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Predatory Lending Laws and the Cost of Credit

  • Anthony Pennington-Cross
  • Giang Ho

Various states and other local jurisdictions have enacted laws intending to reduce predatory and abusive lending in the subprime mortgage market. These laws have created substantial geographic variation in the regulation of mortgage credit. This article examines whether these laws are associated with a higher or lower cost of credit. Empirical results indicate that the laws are associated with at most a modest increase in cost. However, the impact depends on the product type. In particular, loans with fixed (adjustable) rates are associated with a modest increase (decrease) in cost. Copyright 2008 American Real Estate and Urban Economics Association

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Article provided by American Real Estate and Urban Economics Association in its journal Real Estate Economics.

Volume (Year): 36 (2008)
Issue (Month): 2 (06)
Pages: 175-211

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Handle: RePEc:bla:reesec:v:36:y:2008:i:2:p:175-211
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  1. Brent Ambrose & Anthony Sanders, 2004. "Legal Restrictions in Personal Loan Markets," The Journal of Real Estate Finance and Economics, Springer, vol. 30(2), pages 133-151, November.
  2. Brent W. Ambrose & Michael LaCour-Little & Anthony B. Sanders, 2004. "The Effect of Conforming Loan Status on Mortgage Yield Spreads: A Loan Level Analysis," Real Estate Economics, American Real Estate and Urban Economics Association, vol. 32(4), pages 541-569, December.
  3. Giang Ho & Anthony Pennington-Cross, 2006. "The impact of local predatory lending laws on the flow of subprime credit," Working Papers 2006-009, Federal Reserve Bank of St. Louis.
  4. Souphala Chomsisengphet & Anthony Pennington-Cross, 2006. "The evolution of the subprime mortgage market," Review, Federal Reserve Bank of St. Louis, issue Jan, pages 31-56.
  5. Ling, David C. & McGill, Gary A., 1998. "Evidence on the Demand for Mortgage Debt by Owner-Occupants," Journal of Urban Economics, Elsevier, vol. 44(3), pages 391-414, November.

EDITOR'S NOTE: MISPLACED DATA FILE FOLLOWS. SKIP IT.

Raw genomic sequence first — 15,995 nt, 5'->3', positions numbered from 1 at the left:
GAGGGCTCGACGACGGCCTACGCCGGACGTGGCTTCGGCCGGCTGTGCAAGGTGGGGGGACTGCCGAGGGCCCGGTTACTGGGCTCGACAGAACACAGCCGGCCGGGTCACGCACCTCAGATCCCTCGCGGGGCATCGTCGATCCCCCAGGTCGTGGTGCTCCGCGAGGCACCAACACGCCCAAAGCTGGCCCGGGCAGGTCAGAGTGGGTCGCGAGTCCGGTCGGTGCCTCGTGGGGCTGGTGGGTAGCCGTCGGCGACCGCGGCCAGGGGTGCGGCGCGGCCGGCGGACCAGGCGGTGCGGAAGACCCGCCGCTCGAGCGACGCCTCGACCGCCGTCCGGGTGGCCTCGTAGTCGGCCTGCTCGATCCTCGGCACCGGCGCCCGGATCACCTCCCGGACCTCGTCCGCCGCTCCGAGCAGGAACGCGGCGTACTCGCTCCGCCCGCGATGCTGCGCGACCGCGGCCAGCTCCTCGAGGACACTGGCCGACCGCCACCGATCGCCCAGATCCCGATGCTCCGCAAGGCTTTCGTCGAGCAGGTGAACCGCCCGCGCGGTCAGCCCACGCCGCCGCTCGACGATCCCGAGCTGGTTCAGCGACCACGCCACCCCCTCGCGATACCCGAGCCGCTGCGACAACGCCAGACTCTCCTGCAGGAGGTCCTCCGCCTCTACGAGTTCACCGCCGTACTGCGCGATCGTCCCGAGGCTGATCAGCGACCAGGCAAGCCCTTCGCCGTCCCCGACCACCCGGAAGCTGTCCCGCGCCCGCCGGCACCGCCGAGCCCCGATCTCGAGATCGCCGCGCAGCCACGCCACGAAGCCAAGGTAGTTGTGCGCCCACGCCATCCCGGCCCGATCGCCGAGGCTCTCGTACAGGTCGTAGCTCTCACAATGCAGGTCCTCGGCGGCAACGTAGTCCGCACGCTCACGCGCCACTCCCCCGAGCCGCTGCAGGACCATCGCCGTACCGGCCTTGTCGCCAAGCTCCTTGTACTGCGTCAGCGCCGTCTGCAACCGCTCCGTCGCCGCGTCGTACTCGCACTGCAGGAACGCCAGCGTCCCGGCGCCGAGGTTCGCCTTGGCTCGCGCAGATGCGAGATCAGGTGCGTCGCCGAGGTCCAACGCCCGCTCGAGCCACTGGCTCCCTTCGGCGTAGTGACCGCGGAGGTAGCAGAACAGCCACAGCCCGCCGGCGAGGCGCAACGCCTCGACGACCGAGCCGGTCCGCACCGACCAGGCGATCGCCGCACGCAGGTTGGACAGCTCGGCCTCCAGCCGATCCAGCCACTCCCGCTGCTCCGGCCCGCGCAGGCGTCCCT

6. Stephen A. Buser & Patric H. Hendershott & Anthony B. Sanders, 1985. "Pricing Life-of-Loan Rate Caps on Default-Free Adjustable-Rate Mortgages," Real Estate Economics, American Real Estate and Urban Economics Association, vol. 13(3), pages 248-260.
  7. Keith D. Harvey & Peter J. Nigro, 2003. "How Do Predatory Lending Laws Influence Mortgage Lending in Urban Areas? A Tale of Two Cities," Journal of Real Estate Research, American Real Estate Society, vol. 25(4), pages 479-508.
  8. Giang Ho & Anthony Pennington-Cross, 2005. "The impact of local predatory lending laws," Working Papers 2005-049, Federal Reserve Bank of St. Louis.
  9. Gregory Elliehausen & Michael E. Staten, 2004. "Regulation of Subprime Mortgage Products: An Analysis of North Carolina's Predatory Lending Law," The Journal of Real Estate Finance and Economics, Springer, vol. 29(4), pages 411-433, December.
  10. Sprecher, C. R. & Willman, Elliott, 1998. "The Margin Paradox in Adjustable-Rate Mortgages," Journal of Housing Economics, Elsevier, vol. 7(2), pages 180-190, June.
  11. Keith D. Harvey & Peter J. Nigro, 2004. "Do Predatory Lending Laws Influence Mortgage Lending? An Analysis of the North Carolina Predatory Lending Law," The Journal of Real Estate Finance and Economics, Springer, vol. 29(4), pages 435-456, December.
  12. James B. Kau & Donald C. Keenan & Walter J. Muller & James F. Epperson, 1990. "The Valuation and Analysis of Adjustable Rate Mortgages," Management Science, INFORMS, vol. 36(12), pages 1417-1431, December.
  13. Sa-Aadu, J & Sirmans, C F, 1989. "The Pricing of Adjustable Rate Mortgage Contracts," The Journal of Real Estate Finance and Economics, Springer, vol. 2(4), pages 253-66, December.
  14. Ambrose, Brent W. & Buttimer, Richard Jr., 2005. "GSE impact on rural mortgage markets," Regional Science and Urban Economics, Elsevier, vol. 35(4), pages 417-443, July.
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